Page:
Sure, there are many websites out there that provide similar listings, but they aren’t as well maintained as Damron’s, Gina argues.
“I pride myself that our content is the best,” says Gina, pointing out that anyone can look up lesbian bars and parties in a location and find several local websites, but “90 percent of them are going to be inaccurate. So, I really do pride myself by the fact that my website is updated weekly. I’m constantly updating the content.”
Through the years she’s scaled back publishing as printing costs increased and print readership decreased and powered up Damron’s website by adding listings only available online and through the associated apps.
That fresh content and updated listings lead to more people subscribing to Damron. Gina hasn’t given up on books though, there is still a generation of men and women and parts of the world that prefer books over tablets and smartphones. She still publishes a limited number of guides every 18 months rather than annually, she says.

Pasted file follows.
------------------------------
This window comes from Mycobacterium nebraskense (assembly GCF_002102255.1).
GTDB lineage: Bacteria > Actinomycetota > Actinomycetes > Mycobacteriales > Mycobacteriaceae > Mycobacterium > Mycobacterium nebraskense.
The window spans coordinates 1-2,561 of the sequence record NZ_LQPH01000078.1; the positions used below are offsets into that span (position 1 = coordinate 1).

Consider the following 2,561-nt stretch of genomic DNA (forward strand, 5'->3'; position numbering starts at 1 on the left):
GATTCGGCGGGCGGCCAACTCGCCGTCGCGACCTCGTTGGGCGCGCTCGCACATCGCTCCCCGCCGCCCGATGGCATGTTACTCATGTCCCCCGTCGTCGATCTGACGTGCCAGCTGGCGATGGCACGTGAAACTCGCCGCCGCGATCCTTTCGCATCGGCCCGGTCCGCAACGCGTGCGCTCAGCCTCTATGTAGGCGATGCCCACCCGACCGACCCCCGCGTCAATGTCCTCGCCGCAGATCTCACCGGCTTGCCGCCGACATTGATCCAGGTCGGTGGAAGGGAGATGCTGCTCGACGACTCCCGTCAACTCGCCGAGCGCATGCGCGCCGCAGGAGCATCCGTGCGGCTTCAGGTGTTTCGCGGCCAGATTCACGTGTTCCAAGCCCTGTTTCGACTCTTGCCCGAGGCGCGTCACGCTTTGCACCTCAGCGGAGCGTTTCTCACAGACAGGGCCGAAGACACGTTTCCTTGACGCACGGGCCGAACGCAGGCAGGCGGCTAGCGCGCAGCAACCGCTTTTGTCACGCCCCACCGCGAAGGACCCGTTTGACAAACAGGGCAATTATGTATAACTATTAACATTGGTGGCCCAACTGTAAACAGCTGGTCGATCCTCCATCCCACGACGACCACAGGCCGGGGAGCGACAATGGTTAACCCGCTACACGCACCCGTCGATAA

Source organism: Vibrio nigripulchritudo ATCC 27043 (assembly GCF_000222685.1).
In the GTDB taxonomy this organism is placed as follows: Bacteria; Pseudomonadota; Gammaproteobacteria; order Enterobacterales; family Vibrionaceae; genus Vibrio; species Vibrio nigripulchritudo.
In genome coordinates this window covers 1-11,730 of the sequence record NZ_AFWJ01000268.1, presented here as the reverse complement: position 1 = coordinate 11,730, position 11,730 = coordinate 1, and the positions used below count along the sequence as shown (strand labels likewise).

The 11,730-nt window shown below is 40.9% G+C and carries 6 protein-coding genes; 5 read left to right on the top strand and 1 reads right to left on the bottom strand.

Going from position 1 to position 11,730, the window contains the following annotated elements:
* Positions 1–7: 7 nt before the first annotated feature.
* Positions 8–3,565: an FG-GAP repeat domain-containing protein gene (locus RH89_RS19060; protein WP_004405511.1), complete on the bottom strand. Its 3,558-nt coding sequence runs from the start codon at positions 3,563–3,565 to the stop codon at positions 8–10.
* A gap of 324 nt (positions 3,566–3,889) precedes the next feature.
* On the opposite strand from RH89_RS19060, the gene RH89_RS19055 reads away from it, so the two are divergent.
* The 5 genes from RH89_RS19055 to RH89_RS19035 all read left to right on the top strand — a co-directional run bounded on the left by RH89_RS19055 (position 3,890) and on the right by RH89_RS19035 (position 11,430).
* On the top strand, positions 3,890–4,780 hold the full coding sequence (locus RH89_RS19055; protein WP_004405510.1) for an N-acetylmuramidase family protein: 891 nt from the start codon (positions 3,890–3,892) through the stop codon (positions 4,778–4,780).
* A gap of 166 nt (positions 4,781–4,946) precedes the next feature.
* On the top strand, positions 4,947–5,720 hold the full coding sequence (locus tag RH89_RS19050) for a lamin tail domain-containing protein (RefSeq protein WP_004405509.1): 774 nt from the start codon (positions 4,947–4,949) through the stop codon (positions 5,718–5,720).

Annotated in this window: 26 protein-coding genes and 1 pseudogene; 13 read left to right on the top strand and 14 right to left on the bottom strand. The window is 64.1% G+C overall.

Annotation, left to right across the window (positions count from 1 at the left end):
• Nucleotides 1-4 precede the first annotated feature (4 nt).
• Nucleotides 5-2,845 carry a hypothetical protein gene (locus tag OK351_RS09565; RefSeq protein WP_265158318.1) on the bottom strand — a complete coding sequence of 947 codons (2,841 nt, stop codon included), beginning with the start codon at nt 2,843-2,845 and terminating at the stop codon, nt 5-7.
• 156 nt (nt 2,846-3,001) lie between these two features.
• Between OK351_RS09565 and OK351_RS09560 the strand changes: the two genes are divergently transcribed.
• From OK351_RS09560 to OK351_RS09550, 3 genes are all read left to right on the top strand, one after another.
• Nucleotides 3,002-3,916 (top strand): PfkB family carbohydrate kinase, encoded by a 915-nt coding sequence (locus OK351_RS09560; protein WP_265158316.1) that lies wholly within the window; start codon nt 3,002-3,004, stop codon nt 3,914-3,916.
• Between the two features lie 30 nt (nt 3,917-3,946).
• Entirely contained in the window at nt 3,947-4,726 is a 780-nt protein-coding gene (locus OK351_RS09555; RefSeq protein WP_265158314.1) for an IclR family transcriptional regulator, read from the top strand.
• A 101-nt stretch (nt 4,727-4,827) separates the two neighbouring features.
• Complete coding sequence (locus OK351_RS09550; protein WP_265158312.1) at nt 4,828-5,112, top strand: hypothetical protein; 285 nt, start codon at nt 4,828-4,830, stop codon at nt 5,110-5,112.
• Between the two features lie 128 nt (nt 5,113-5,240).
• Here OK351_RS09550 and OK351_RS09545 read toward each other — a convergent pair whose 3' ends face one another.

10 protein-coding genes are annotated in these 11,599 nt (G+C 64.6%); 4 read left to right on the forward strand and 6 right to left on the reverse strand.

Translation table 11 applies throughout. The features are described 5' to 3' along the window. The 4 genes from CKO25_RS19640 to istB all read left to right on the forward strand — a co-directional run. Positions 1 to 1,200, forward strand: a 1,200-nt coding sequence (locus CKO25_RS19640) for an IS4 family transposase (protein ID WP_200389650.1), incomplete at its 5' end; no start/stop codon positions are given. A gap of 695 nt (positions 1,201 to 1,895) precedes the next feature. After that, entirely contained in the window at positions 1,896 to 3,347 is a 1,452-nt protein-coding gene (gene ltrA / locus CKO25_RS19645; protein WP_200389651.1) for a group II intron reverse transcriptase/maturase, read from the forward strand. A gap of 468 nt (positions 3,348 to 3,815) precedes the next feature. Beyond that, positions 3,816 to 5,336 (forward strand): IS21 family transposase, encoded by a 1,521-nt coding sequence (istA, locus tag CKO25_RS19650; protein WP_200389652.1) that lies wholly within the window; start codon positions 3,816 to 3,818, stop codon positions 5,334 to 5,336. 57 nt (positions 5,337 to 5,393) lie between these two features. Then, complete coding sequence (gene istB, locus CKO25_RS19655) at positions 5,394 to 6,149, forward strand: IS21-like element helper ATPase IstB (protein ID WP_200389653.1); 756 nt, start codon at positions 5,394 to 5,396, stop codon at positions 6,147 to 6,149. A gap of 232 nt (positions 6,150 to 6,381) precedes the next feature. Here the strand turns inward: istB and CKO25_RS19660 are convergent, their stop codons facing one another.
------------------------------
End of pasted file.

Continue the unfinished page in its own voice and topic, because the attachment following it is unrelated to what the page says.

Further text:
“My task is to stay relevant after 50. That’s the stress I face every day,” says Gina, who doesn’t know what that future of LGBT travel will look like and especially for Damron.
She thought it might be in offering travel agency services and tours, but her attempts to open up Damron Travel haven’t flown yet. Plans in 2008 and this year fizzled after the deep recession took one business partner under and another ended up not being a perfect match. She hasn’t given up, she feels certain types of tours are a valuable next step for Damron and is still looking for that perfect travel buddy, she says.
Gina is also planning on continuing to provide quality original content and increasing it on Damron’s website, she says.
No matter what happens in the future of LGBT travel, Gatta’s got her eye on the next 50 years.
For more information, visit http://damron.com.
To contract an original article, purchase reprints or become a media partner, contact editor [@] girlsthatroam [.] com.